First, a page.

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"Anatomy of a Fall" wins Palme d'Or; actors from Japan and Turkey win awards at Cannes

Cannes Film Festival lineup revealed
New Indiana Jones movie among big draws expected at Cannes Film Festival 04:45

Justine Triet's "Anatomy of a Fall" won the Palme d'Or at the 76th Cannes Film Festival in a ceremony Saturday that handed the festival's prestigious top prize to a twisty French Alps courtroom drama. 

"Anatomy of a Fall" is only the third film directed by a woman to win the Palme d'Or. It stars Sandra Hüller as a writer trying to prove her innocence in her husband's death. Cannes' Grand Prix, its second prize, went to Jonathan Glazer's "The Zone of Interest," a chilling Martin Amis adaptation about a German family living next door to Auschwitz.

Turkish actress Merve Dizdar and Japan's Koji Yakusho won the best actress and actor awards on Saturday at the 76th edition of the Cannes Film Festival. Tran Anh Hung won best director for "The Pot-au-Feu."

Turkey's Merve Dizdar won best actress for "About Dry Grasses", the latest from festival favorite Nuri Bilge Ceylan.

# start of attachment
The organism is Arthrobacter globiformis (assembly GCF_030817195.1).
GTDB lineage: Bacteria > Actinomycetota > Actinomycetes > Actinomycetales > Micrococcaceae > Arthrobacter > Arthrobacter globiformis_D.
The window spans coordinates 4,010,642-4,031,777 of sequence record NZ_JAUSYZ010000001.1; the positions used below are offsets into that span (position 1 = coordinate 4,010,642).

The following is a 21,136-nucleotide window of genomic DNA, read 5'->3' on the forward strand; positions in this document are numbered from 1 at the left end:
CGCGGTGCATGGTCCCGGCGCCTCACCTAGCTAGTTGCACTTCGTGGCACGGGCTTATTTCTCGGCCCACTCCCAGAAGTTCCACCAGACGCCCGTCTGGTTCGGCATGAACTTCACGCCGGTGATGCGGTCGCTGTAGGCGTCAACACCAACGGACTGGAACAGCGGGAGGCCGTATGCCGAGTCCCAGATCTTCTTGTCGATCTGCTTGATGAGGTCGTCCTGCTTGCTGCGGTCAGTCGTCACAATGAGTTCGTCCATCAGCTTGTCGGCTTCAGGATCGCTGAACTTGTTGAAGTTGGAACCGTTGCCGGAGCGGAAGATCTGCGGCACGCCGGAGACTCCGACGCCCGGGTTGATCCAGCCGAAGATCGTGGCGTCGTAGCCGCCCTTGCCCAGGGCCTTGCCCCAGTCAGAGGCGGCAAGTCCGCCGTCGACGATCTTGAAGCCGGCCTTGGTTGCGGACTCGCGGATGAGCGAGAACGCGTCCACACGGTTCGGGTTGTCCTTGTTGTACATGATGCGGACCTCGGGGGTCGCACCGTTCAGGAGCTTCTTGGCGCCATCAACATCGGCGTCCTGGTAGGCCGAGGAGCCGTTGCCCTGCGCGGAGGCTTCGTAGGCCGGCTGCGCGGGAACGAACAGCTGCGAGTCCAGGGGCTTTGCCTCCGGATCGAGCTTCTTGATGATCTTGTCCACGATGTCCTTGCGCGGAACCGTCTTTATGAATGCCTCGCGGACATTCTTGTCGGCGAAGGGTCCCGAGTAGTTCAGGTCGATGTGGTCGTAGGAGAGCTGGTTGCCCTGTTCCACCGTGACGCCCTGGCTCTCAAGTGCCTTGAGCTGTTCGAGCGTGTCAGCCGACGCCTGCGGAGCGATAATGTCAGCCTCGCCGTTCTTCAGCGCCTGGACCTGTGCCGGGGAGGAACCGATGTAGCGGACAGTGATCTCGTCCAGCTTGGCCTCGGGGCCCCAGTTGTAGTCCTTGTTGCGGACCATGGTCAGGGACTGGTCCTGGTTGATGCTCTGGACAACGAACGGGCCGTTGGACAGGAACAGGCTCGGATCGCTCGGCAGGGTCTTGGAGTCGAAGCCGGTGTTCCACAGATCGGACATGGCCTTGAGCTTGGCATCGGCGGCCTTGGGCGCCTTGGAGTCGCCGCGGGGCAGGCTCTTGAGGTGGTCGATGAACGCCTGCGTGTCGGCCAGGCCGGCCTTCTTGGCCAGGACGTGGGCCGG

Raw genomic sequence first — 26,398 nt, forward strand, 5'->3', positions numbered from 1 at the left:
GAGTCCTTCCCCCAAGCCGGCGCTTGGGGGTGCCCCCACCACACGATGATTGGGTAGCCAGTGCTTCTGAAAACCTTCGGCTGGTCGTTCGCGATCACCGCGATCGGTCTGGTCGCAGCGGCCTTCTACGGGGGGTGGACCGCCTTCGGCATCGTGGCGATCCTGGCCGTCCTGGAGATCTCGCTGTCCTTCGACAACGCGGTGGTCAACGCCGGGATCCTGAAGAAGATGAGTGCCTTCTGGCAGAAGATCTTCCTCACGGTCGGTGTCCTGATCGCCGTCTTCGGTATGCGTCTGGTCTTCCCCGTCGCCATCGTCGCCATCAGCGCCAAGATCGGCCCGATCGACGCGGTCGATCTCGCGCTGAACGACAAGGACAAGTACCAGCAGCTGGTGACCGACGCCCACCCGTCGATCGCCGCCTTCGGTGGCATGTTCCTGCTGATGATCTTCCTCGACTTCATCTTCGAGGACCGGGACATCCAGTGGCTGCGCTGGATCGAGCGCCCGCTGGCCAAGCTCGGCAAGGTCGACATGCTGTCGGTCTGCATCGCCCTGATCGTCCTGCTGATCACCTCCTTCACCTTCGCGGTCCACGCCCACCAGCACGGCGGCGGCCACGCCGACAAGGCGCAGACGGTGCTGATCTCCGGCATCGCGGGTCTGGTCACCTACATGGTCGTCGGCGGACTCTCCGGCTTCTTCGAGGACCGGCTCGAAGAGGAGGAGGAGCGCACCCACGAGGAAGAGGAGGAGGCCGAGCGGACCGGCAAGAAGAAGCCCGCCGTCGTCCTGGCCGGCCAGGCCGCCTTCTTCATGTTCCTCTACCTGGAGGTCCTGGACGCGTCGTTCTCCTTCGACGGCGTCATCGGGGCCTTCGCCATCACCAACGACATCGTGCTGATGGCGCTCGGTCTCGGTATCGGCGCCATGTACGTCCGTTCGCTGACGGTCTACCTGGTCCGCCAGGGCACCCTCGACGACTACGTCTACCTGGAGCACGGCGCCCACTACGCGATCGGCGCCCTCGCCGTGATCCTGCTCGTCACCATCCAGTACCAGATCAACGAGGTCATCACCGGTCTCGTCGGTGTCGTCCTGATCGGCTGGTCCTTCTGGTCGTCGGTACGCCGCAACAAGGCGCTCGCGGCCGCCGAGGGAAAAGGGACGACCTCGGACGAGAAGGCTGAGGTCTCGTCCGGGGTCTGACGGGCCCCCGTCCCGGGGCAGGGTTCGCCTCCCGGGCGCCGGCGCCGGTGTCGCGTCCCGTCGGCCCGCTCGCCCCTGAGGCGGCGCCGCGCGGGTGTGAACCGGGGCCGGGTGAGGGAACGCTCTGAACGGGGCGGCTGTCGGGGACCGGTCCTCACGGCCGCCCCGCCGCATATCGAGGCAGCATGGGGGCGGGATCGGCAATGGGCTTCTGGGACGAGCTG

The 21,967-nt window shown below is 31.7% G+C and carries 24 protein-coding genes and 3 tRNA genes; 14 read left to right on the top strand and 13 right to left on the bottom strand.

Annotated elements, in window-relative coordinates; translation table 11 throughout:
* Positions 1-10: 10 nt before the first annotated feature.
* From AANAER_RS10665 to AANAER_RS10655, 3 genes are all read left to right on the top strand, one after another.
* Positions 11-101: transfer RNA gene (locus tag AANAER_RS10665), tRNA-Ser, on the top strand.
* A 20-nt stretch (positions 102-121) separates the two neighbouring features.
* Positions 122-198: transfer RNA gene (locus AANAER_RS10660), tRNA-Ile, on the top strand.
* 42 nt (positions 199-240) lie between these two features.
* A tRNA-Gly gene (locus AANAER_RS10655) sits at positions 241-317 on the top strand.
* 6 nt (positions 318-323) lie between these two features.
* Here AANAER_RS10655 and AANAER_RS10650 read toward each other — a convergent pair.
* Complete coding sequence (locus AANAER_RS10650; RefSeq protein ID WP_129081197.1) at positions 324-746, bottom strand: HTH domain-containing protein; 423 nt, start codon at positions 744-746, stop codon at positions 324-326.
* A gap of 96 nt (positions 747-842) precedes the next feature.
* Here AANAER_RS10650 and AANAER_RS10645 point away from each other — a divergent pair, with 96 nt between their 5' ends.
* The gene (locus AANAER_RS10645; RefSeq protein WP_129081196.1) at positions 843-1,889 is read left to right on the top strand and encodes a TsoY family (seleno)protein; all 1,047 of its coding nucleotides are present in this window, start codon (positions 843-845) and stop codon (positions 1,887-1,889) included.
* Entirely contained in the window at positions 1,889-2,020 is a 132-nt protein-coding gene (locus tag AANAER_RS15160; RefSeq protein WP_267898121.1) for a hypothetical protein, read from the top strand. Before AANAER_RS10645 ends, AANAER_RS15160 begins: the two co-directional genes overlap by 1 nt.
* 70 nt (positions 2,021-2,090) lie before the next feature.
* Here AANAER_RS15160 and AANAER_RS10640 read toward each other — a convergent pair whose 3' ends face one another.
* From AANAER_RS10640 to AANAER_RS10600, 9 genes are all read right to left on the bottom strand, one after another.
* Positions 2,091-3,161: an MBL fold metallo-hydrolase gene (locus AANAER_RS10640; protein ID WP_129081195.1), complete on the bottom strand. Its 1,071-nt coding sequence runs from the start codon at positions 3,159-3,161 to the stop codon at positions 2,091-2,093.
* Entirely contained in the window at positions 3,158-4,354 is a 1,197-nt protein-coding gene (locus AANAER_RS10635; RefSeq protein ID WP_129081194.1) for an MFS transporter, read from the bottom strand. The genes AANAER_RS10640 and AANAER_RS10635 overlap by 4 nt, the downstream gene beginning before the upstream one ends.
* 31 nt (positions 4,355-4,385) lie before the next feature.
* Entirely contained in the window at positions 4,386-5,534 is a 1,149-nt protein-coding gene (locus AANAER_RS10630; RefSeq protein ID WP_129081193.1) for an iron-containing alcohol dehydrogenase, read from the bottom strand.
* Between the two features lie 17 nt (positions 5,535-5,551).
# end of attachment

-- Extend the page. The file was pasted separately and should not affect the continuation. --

She said she played "someone who is fighting for her life and she has overcome a lot of difficulties."

"Under normal circumstances, I would have to work hard on this character in order to understand her but I live in a part of the country which enabled me to fully understand who she is," she said.

"I understand what it is, being a woman in that area."

The film focuses on a dejected schoolteacher frustrated with his life in a remote Anatolian village.

Shot in Ceylan's visually arresting style, it looks at teacher-pupil relations and the roots of political engagement.

Ceylan previously won the Palme d'Or for "Winter Sleep", among multiple awards he has received over the years at the Cannes Film Festival.

Japan's Koji Yakusho won best actor at Cannes for "Perfect Days" by German director Wim Wenders, a touching tale about a Tokyo toilet cleaner.

"I want to specifically thank Wim Wenders... who truly created a magnificent character," he said as he received the award.

The festival, which closed on Saturday evening, sometimes felt like a dream retirement home populated by aging male icons.

There was a glitzy out-of-competition premiere for the new Indiana Jones movie, with an 80-year-old Harrison Ford getting weepy when he received an honorary Palme d'Or.

Martin Scorsese, also 80, premiered his much-anticipated Native American epic "Killers of the Flower Moon" with Robert De Niro, 79.

European auteurs Marco Bellocchio, 83, Wim Wenders, 77, and Victor Erice, 82, all brought new films.

The oldest of all, 86-year-old Ken Loach, showed he still had fighting spirit with the final entry in the competition on Friday, "The Old Oak", a moving homage to working-class solidarity.

Loach has had no fewer than 15 films in competition at the Cannes Film Festival.

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